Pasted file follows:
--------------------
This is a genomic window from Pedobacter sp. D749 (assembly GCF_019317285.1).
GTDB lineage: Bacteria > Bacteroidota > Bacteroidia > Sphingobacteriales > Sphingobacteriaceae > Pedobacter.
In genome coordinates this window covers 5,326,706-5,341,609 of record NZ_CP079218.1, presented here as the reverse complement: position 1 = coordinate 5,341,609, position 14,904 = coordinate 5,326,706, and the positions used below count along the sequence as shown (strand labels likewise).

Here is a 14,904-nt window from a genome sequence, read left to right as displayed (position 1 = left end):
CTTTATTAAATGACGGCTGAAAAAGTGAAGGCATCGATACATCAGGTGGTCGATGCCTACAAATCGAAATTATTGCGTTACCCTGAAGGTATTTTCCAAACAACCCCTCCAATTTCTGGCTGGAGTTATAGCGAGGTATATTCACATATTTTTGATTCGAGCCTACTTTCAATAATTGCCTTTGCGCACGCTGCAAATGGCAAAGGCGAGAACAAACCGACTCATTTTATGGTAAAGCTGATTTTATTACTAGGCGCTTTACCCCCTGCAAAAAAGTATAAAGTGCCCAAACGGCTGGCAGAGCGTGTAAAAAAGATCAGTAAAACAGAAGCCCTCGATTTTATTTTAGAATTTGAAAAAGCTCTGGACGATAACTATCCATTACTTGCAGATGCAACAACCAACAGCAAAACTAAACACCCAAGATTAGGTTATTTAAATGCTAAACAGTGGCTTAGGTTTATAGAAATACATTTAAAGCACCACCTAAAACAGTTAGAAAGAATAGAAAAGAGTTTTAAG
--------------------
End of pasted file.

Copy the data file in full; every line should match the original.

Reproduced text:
This is a genomic window from Pedobacter sp. D749 (assembly GCF_019317285.1).
GTDB lineage: Bacteria > Bacteroidota > Bacteroidia > Sphingobacteriales > Sphingobacteriaceae > Pedobacter.
In genome coordinates this window covers 5,326,706-5,341,609 of record NZ_CP079218.1, presented here as the reverse complement: position 1 = coordinate 5,341,609, position 14,904 = coordinate 5,326,706, and the positions used below count along the sequence as shown (strand labels likewise).

Here is a 14,904-nt window from a genome sequence, read left to right as displayed (position 1 = left end):
CTTTATTAAATGACGGCTGAAAAAGTGAAGGCATCGATACATCAGGTGGTCGATGCCTACAAATCGAAATTATTGCGTTACCCTGAAGGTATTTTCCAAACAACCCCTCCAATTTCTGGCTGGAGTTATAGCGAGGTATATTCACATATTTTTGATTCGAGCCTACTTTCAATAATTGCCTTTGCGCACGCTGCAAATGGCAAAGGCGAGAACAAACCGACTCATTTTATGGTAAAGCTGATTTTATTACTAGGCGCTTTACCCCCTGCAAAAAAGTATAAAGTGCCCAAACGGCTGGCAGAGCGTGTAAAAAAGATCAGTAAAACAGAAGCCCTCGATTTTATTTTAGAATTTGAAAAAGCTCTGGACGATAACTATCCATTACTTGCAGATGCAACAACCAACAGCAAAACTAAACACCCAAGATTAGGTTATTTAAATGCTAAACAGTGGCTTAGGTTTATAGAAATACATTTAAAGCACCACCTAAAACAGTTAGAAAGAATAGAAAAGAGTTTTAAG